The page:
The study sought to explore how the perceptions of a leader may affect professional millennial women and their perceptions of leaders as they endeavor for senior leadership positions. Businesses invest significant resources in diversity and inclusion programs, but the lack of diversity in senior leadership positions still exists. Millennial women were chosen as this study’s population because they are the next generation moving into senior leadership positions, and a gap in research existed. The specific business problem is the lack of diversity of women in senior leadership positions; no research was found on how millennial women perceived who and what a leader is. Supporting theories used were transformational leadership theory and generational theory. The conceptual framework started with the business problem, theoretical context, theories, themes, and the gap in research knowledge. This was an exploratory, qualitative, single case study consisting of literature review, data collection, field test, one-on-one interviews, a review of social media and external documentation, and data analysis using NVivo12. The research questions addressed were (a) How does the discernment of who and what a leader is, influence the decision of professional millennial women and their desire to remain with an organization? (b) How are professional millennial women experiencing generational leadership differences in their pursuit of senior leadership or C-Suite positions? and (c) How has the interaction between professional millennial women and other generations of leaders influenced their desire to strive for C-Suite or senior leadership positions? The population used for this study was women born between 1980 and 1999, has worked for a Fortune 500 company, has an undergraduate degree, and has more than one year of leadership experience. The snowball method was used to recruit participants in the study. One field test and eight one-on-one interviews were conducted. The key findings revealed that leadership factors influenced the participants' decisions to remain with an organization, not their perceptions of a leader. The study found that the participants believed that a college degree is needed to compete with the older generation and millennial men and to distinguish them above their male counterparts. The research found that some millennial women want to attain senior leadership or C-Suite positions and also confirmed that generational differences affect professional millennial women and their desire to remain with an organization.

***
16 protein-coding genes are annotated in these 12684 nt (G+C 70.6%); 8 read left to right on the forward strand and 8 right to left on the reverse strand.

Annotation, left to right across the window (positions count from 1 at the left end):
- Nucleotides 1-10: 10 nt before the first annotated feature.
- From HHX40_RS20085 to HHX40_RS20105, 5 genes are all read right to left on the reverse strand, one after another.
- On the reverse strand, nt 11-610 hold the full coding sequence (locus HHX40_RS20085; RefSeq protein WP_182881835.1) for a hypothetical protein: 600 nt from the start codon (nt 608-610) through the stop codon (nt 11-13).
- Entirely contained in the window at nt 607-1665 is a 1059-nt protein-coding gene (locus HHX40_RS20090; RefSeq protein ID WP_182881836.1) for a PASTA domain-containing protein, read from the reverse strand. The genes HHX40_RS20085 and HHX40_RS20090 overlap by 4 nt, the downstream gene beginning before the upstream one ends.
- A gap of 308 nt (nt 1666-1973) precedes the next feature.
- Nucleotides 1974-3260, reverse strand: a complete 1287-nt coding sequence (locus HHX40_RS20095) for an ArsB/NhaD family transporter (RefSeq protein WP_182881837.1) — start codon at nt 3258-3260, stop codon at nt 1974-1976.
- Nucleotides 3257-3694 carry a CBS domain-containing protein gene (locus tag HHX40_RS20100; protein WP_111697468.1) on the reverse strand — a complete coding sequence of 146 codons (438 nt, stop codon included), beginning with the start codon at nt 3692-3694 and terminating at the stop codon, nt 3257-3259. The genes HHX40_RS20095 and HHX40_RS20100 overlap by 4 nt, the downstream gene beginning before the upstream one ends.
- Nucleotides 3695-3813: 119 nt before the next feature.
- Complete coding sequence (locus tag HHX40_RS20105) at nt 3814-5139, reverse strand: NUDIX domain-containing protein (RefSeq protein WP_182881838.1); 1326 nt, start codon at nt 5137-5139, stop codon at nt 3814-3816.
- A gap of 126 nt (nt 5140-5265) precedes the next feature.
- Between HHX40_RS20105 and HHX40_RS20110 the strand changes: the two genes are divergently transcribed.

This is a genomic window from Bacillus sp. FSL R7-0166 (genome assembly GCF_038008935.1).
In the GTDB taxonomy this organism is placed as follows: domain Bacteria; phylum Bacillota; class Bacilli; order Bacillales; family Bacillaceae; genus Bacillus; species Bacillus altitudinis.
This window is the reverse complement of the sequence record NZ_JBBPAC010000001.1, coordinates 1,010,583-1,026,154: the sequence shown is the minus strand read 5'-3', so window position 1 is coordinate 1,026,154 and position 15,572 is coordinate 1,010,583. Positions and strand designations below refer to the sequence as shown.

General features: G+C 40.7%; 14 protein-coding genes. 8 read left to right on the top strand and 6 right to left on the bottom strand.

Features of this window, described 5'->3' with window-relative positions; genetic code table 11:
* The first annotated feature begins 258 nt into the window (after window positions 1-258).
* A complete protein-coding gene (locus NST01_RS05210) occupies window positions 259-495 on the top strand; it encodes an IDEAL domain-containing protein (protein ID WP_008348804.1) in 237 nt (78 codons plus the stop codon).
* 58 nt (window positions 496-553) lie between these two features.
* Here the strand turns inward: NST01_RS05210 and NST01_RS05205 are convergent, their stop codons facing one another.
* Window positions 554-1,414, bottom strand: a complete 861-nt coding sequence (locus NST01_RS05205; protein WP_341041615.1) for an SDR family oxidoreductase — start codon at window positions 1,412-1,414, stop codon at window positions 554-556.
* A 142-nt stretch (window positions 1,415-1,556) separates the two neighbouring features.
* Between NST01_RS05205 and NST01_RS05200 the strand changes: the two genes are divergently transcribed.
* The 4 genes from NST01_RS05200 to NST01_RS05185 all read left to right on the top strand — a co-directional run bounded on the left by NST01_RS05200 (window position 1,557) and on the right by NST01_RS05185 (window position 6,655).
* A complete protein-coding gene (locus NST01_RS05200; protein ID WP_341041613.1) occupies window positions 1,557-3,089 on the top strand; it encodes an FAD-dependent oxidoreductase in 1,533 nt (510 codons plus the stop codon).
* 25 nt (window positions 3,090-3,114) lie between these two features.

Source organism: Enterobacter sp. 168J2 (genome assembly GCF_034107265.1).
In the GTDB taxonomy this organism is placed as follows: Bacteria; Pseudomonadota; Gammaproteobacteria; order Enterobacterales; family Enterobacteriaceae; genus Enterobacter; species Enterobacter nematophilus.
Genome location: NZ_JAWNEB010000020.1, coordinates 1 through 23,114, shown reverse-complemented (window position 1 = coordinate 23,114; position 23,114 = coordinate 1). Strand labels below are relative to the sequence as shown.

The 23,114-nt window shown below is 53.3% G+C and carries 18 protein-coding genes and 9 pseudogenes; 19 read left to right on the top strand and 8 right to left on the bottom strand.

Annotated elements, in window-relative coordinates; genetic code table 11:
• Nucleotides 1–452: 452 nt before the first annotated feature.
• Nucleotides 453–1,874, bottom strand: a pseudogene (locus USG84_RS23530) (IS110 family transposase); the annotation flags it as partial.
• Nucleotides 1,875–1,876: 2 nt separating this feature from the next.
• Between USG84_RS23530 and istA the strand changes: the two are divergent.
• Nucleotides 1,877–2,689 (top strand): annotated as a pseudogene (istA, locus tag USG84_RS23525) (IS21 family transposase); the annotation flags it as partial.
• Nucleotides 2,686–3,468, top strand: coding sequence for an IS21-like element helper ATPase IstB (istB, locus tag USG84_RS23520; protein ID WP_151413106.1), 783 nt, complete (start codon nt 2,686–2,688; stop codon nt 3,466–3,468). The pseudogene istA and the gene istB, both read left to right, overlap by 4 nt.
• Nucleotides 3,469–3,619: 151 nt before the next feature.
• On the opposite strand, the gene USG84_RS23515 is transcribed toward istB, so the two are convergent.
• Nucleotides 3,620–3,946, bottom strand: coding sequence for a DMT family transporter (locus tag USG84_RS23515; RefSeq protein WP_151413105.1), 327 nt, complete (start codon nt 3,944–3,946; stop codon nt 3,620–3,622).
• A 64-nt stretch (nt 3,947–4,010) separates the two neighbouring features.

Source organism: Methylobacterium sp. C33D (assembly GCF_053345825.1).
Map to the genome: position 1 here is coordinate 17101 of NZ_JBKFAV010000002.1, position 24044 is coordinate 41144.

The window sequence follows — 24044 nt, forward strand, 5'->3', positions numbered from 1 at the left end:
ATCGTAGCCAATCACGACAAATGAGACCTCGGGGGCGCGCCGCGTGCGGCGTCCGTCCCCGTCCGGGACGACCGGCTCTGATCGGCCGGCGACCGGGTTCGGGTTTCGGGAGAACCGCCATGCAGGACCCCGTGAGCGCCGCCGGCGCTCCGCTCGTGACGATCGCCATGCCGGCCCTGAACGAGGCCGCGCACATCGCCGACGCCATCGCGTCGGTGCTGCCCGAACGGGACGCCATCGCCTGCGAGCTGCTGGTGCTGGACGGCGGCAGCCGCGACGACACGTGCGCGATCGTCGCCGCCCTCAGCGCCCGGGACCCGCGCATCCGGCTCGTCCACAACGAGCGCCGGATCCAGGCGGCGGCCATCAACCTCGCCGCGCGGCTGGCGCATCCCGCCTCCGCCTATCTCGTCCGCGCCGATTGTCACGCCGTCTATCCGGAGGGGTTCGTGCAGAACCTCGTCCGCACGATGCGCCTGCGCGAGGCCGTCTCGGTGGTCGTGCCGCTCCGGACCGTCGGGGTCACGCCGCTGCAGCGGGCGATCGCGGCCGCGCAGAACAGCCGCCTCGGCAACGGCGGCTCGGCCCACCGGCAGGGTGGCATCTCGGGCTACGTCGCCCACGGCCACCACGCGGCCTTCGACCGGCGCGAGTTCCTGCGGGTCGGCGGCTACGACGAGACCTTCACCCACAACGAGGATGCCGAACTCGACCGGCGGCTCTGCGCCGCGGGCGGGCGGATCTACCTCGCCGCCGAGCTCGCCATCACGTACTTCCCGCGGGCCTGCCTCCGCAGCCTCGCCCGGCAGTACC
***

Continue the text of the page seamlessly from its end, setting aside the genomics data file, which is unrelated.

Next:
|Commitee:||Wood, Vanessa, LaViolette, Bruce|
|Department:||School of Business and Technology|
|School Location:||United States -- Minnesota|
|Source:||DAI-A 82/3(E), Dissertation Abstracts International|
|Subjects:||Business administration, Womens studies, Management|
|Keywords:||Diversity, Generational, Implicit leadership, Leadership, Millennial, Women|
Copyright in each Dissertation and Thesis is retained by the author. All Rights Reserved
The supplemental file or files you are about to download were provided to ProQuest by the author as part of a
dissertation or thesis. The supplemental files are provided "AS IS" without warranty. ProQuest is not responsible for the
content, format or impact on the supplemental file(s) on our system. in some cases, the file type may be unknown or
may be a .exe file. We recommend caution as you open such files.
Copyright of the original materials contained in the supplemental file is retained by the author and your access to the
supplemental files is subject to the ProQuest Terms and Conditions of use.
Depending on the size of the file(s) you are downloading, the system may take some time to download them. Please be